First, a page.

FACT 3:

I am currently obsessed with cronuts (the offspring of croissants and donuts). They are SOOOO good, but absolutely terrible for you! I usually get mine from the Adriano Zumbo stores in Sydney. They have one flavour every week (the one in the picture below was the Snickers flavour: peanut butter, caramel and chocolate). They had lemon meringue last week (lemon custard on the inside and Italian meringue on top), which was the best one yet. I love all lemon desserts!

Photo 22-07-2015 1 26 29 pm

FACT 4:

I haven’t borrowed a book from the library since about 2006. I’ve obviously borrowed reference books and textbooks from the university library, but I haven’t borrowed any fiction. I started earning money when I was 14 so I started buying all my books instead. Lately I’ve been thinking about borrowing eBooks or audiobooks from my local library, but I’m too lazy to renew my library card, which expired about 5 years ago.

FACT 5:

My favourite Disney movie is Mulan. I love the story and the soundtrack. And I love Mushu!


I NOMINATE:

A lot of people have done this Creative Blogger Award already, and I can’t keep track of who has or hasn’t, but I’m going to nominate some people anyway!

Review: Afternoon Tea at the Sunflower Cafe by Milly Johnson

afternoon-tea-at-the-sunflower-cafe

Publisher: Simon & Schuster AUS
Release date: June 18, 2015 (will be re-released on December 1)
Format: eARC via NetGalley
ISBN13: 9781471140839
Pages: 513
Goodreads || Book Depository

Her marriage is all washed up. It’s time for a clean start…

Connie Diamond has always been her husband Jimmy’s ‘best girl’ – or so she thought. But then she discovers that he’s been playing away for the past twenty-four years, and that the chocolates she believed he bought her as a sign of his love were just a cover-up, and she is determined to get revenge.

Along with Della Frostick, Jimmy’s right-hand woman at his cleaning firm, Diamond Shine, Connie decides to destroy Jimmy’s life from the inside. Together they will set up a rival business called Lady Muck, and along with the cleaning ladies who meet at the Sunflower Café, they’ll make him wish he had never so much as looked at another woman.

Then Connie meets the charming Brandon Locke, a master chocolatier, whose kind chocolate-brown eyes start to melt her soul. Can the ladies of the Sunflower Café help Connie scrub away the hurt? And can Brandon cure her affliction and make her smile again…?

MY THOUGHTS

4 stars

I received a free electronic copy of Afternoon Tea at the Sunflower Cafe from Simon & Schuster via NetGalley. All thoughts and opinions are my own.

Afternoon Tea at the Sunflower Cafe is a fun, fast-paced story about getting revenge! The novel follows three women, who have been used by the men in their lives, and what happens when they decide to take their own destiny into their own hands. Even though this book is over 500 pages long, it definitely felt more like a 300 page book. I finished it in just two sittings because it was so fast-paced and engaging.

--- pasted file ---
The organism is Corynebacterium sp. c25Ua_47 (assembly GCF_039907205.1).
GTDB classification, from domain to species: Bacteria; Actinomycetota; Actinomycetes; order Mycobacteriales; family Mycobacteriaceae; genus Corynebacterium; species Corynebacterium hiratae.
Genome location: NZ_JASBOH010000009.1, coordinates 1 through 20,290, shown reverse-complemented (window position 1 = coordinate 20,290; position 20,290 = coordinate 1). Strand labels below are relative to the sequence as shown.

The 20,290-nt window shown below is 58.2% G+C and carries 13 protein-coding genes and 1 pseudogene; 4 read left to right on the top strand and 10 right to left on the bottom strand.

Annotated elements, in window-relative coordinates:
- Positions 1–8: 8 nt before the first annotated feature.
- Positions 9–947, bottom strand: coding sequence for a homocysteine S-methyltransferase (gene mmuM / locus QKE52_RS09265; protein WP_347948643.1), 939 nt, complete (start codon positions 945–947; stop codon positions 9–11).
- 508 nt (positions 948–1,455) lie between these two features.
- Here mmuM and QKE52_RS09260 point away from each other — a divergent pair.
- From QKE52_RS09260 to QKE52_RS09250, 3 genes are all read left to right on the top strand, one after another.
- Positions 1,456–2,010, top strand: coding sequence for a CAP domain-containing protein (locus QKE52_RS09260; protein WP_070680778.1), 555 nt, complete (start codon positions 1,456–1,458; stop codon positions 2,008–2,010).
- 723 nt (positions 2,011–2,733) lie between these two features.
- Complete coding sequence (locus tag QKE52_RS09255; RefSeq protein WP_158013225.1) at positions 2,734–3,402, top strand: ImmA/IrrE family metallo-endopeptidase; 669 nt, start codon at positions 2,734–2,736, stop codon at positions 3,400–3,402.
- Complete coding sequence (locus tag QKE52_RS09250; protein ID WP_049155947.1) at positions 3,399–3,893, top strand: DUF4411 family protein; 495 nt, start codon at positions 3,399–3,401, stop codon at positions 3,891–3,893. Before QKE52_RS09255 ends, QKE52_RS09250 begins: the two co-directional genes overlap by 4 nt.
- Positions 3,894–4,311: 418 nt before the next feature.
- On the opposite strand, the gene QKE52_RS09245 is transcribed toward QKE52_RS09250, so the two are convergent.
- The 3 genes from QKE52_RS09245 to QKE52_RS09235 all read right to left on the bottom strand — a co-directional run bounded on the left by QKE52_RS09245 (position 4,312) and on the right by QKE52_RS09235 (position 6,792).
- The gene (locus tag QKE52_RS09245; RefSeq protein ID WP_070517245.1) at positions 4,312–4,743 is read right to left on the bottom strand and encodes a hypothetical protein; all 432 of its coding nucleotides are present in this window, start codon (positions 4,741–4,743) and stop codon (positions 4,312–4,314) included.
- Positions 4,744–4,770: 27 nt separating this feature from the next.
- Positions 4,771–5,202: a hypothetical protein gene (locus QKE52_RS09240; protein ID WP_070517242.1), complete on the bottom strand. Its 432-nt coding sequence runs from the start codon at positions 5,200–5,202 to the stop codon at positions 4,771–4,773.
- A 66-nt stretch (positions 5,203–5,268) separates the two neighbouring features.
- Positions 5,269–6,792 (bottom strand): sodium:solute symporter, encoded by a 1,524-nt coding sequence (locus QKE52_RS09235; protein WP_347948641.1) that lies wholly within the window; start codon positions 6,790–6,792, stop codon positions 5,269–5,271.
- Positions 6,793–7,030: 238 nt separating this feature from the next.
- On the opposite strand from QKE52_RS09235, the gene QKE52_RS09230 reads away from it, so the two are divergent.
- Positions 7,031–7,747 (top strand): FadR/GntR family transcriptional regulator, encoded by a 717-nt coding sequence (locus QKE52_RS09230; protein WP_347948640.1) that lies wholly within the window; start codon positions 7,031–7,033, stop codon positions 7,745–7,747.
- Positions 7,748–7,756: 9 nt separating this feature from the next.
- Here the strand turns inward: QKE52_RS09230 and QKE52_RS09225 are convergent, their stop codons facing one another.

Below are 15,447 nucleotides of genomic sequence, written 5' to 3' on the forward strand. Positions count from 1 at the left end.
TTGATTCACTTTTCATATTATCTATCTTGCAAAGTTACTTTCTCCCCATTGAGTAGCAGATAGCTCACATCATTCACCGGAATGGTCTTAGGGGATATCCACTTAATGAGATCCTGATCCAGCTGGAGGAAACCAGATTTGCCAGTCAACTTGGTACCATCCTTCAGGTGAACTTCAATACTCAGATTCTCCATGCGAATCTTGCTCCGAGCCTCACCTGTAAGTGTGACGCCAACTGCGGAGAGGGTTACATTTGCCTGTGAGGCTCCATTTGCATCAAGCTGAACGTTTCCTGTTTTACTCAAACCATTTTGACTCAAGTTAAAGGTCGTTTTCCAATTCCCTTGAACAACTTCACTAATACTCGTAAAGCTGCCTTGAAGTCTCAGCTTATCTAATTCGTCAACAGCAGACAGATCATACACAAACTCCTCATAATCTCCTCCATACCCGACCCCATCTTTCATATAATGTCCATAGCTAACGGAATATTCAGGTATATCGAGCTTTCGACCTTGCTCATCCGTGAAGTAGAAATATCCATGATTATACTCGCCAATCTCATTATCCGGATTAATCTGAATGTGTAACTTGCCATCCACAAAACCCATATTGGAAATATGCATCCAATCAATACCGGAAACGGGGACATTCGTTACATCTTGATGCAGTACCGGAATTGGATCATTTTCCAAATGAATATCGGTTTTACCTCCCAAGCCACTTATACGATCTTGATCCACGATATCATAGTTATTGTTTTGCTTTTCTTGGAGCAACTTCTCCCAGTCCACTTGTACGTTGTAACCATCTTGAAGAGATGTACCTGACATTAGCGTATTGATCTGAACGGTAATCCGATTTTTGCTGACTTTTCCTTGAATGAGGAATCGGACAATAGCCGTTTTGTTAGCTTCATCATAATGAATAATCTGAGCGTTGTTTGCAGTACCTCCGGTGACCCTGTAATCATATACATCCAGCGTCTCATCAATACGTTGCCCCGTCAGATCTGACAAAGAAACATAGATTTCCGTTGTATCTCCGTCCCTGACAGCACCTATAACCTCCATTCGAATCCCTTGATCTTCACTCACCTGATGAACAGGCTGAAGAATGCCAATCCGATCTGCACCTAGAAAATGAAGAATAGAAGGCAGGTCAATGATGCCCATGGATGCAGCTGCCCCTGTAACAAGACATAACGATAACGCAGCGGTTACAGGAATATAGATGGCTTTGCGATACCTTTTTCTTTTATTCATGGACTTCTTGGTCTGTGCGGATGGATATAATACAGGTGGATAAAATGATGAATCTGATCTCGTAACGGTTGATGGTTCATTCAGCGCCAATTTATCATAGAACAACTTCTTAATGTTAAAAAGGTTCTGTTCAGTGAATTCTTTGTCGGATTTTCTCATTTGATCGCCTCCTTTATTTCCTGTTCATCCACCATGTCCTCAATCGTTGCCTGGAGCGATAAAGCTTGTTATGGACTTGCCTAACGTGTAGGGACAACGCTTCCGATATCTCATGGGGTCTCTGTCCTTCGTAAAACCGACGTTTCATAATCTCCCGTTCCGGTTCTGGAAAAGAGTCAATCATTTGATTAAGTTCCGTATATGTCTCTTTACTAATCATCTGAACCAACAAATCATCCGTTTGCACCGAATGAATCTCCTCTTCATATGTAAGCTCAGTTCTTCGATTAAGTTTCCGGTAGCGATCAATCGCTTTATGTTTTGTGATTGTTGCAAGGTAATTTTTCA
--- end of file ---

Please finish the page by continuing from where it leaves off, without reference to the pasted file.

I thought the plot was extremely fun and the secrets and revenge had me hooked from the very beginning. We have Connie, whose husband, Jimmy, has been cheating on her since the beginning of their marriage 24 years ago and has been absent for most of their daughter’s life due to “work”. He claims that their cleaning business is just getting by when he’s really hiding away the money and spending it on lavish gifts for his mistresses. There’s also Della, Jimmy’s administrative assistant, who has been in love with Jimmy for the 15 years she has worked for him. When Della finds out that Jimmy is having an affair with the office junior he made her hire, she is outraged that he has never returned her feelings. Together, Connie and Della devise ways of taking down Jimmy’s business, which includes setting up a rival business and stealing all his cleaners and clients.

What I loved most about their revenge plot was that it wasn’t only about revenge. (Although the revenge was pretty good. Some of the things they did to sabotage Jimmy’s business were so funny!) It was also a book about friendship, and finding people who will support you and be there for you. It was about a group of ladies banding together and helping each other out, while making a fresh start.

We also get to see Cheryl’s story. She’s a cleaner who works at Jimmy’s business but lately she’s only had bad luck. Her long-term boyfriend has gambled away all of her savings again and her house is being egged. But then some good luck comes her way, and suddenly her life doesn’t seem so bleak anymore. I enjoyed Cheryl’s story the most out of the three. I loved seeing the relationships between Cheryl and each of her clients. They were so heartwarming to read about.

I was really rooting for all of the ladies in the book. They were all such believable characters. They all had doubts about what they were doing, and I just wanted them to succeed. My only criticism was that the book didn’t end on as big of a bang as I would have liked. I thought it was a bit predictable so I wasn’t as satisfied as I would have wanted to be. The Sunflower Cafe also doesn’t play that big of a role in the book. We do see sunflowers being used as a motif throughout the book, but I thought that the cafe would have played a bigger part in the story.